Among the relocators, not to mention the vacationers, from the Russian Federation, a decent percentage of stable alcohol consumers – as in many other countries adjacent to the Arctic Circle. A Telegram channel dedicated to emigration from Russia and differing from the typical style of “instructions for use” with an individual author’s tone, which in excess of lyricism and melancholy, often bordering on sentimentality (such an atmosphere could suggest that the author is a graphic designer), creates a pleasant “lack of domination over the reader” for the audience. “Emigritseps” published a ranking of self-made countries based on the combination of two criteria – accessibility to emigration from Russia and the price of alcohol. What is valuable – in his case there is no interest – this is not a tourist agency promoting its own direction. Kyrgyzstan turned out to be an undisputed leader:
TOP countries for those who love to drink
🇰🇬 Kyrgyzstan: vodka $1.6, wine $5, beer $0.9 🇦🇲 Armenia: vodka $6, wine $4, beer $1.3, 🇧🇬 Bulgaria: vodka $5.5, wine $2.7, beer $0.8, 🇲🇩 Moldova: vodka $5.4, wine $1.5, beer $0.7, 🇷🇴 Romania vodka $4.2, wine $1.6, beer $0.5, 🇭🇺 Hungary vodka $7, wine $2.6, beer $0.5 Prices are approximate and may vary and bite, information from open sources.
It is especially curious that only Kyrgyzstan from their entire list is a country with Islam as its traditional religion. And this says a lot about the rare ability, especially in the context of the experience of other countries on our continent, not to confuse the universes of religious enlightenment and state order.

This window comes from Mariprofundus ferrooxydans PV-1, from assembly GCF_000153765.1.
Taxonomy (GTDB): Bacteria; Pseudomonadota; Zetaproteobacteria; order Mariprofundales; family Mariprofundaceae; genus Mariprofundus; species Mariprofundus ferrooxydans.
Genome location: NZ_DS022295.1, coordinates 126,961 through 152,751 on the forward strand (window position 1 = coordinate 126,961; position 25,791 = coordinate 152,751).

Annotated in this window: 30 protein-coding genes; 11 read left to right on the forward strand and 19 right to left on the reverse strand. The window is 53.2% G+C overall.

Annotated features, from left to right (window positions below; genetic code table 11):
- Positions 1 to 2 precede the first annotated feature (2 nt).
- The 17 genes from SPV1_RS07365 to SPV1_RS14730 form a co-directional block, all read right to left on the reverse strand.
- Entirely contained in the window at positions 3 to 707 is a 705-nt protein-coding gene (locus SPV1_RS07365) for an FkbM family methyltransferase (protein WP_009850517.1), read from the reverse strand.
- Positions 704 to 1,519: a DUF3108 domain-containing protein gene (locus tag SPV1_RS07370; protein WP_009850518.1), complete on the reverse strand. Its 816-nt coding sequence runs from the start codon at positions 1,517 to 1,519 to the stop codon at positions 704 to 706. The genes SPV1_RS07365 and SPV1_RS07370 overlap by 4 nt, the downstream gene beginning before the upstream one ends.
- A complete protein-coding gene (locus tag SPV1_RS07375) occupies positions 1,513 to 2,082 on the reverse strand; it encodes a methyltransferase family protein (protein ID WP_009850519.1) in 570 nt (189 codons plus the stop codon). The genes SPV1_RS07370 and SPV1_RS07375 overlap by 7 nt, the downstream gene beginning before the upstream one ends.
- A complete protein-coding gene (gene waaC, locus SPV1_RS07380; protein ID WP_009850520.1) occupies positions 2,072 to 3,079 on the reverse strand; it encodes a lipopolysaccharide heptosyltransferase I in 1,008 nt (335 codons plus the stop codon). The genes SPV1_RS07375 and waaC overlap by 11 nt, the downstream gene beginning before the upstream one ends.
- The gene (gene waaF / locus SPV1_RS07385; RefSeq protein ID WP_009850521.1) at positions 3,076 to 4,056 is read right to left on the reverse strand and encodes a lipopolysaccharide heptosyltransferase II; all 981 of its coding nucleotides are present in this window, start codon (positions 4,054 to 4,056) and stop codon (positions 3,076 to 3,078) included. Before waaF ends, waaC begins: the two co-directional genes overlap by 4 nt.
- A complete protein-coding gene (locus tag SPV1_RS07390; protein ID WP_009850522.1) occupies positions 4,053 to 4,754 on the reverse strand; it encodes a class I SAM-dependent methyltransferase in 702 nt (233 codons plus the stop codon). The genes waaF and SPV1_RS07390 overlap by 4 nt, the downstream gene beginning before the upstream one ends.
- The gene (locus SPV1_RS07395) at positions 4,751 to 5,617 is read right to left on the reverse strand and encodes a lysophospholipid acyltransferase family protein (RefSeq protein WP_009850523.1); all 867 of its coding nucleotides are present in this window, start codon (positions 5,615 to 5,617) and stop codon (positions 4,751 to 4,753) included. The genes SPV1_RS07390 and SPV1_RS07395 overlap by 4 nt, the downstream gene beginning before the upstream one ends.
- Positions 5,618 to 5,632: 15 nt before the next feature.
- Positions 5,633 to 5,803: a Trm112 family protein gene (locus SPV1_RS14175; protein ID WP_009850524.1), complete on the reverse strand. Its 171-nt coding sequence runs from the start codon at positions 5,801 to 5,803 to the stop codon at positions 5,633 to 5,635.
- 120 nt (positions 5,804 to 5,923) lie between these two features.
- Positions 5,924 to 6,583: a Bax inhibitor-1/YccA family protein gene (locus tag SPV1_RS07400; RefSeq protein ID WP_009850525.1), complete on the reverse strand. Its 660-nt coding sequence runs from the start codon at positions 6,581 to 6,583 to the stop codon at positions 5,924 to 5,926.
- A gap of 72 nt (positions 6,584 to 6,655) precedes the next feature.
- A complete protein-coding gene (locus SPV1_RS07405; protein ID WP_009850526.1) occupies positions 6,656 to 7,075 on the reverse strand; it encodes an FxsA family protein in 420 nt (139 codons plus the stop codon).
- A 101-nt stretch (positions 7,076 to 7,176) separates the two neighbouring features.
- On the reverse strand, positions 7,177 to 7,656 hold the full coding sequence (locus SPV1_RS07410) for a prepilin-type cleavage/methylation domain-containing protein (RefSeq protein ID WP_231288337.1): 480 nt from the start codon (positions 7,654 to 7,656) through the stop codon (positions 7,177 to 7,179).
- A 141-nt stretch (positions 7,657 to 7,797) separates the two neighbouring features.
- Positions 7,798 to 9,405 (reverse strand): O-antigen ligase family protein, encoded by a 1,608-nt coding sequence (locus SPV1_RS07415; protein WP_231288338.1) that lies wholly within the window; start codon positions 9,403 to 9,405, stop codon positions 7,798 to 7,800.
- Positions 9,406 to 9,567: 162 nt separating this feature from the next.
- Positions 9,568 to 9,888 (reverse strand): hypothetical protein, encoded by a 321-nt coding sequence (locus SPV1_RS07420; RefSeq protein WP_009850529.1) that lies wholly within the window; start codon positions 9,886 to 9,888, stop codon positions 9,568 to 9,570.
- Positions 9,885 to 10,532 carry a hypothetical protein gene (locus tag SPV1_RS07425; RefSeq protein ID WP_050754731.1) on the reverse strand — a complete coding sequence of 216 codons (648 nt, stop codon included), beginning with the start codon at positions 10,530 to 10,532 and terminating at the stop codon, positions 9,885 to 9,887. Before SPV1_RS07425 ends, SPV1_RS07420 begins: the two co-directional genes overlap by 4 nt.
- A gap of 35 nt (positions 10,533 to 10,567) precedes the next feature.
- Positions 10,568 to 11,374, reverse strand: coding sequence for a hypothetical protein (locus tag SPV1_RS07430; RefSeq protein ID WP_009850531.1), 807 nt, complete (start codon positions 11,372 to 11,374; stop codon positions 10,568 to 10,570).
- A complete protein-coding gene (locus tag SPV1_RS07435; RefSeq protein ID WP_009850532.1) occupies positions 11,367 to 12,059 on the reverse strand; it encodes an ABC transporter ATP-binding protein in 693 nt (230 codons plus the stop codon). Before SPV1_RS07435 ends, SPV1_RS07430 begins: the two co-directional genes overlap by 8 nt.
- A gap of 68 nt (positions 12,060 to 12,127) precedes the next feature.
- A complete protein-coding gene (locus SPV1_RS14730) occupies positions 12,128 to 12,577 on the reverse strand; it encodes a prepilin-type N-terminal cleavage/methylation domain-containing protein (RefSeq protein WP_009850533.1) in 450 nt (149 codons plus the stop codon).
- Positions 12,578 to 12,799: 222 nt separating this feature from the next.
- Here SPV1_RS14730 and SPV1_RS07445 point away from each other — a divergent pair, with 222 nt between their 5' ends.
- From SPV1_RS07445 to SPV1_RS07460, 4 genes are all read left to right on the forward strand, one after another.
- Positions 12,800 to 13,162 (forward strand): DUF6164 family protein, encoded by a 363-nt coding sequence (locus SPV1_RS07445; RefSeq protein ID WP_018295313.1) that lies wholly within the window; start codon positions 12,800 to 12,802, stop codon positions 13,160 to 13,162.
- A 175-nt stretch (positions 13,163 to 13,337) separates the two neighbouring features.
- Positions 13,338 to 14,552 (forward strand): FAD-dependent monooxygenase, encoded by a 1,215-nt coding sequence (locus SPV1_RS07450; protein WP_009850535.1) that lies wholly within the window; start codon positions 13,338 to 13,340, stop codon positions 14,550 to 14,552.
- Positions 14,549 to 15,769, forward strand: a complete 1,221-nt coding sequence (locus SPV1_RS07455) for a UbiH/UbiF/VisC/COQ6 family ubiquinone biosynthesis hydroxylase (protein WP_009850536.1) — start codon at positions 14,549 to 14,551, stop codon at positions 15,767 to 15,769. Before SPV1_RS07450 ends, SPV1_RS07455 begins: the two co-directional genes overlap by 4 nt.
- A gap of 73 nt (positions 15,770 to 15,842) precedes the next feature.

A lawn in front of the Bishkek brandy factory
Indeed, I personally had to meet tourists from Kazakhstan at the top of the ski slopes in Karakol, who called two key reasons for resting here, rather than in the Kazakh part of Alatau – the absence of a dry law and prices for lifts and ski rentals, and in that particular order.
It is worth noting that it is important to choose a reputable and decent retail network for buying alcohol in Kyrgyzstan – because local craftsmen can easily make or obtain bottles and labels on the secondary market that do not differ externally from factory ones. Thus, in “Kaganat” I bought an excellent brandy from the Bishkek factory, and in one of the “cheap” retail outlets, in exactly the same bottles – turned out to be a rather dubious near-alcoholic liquid.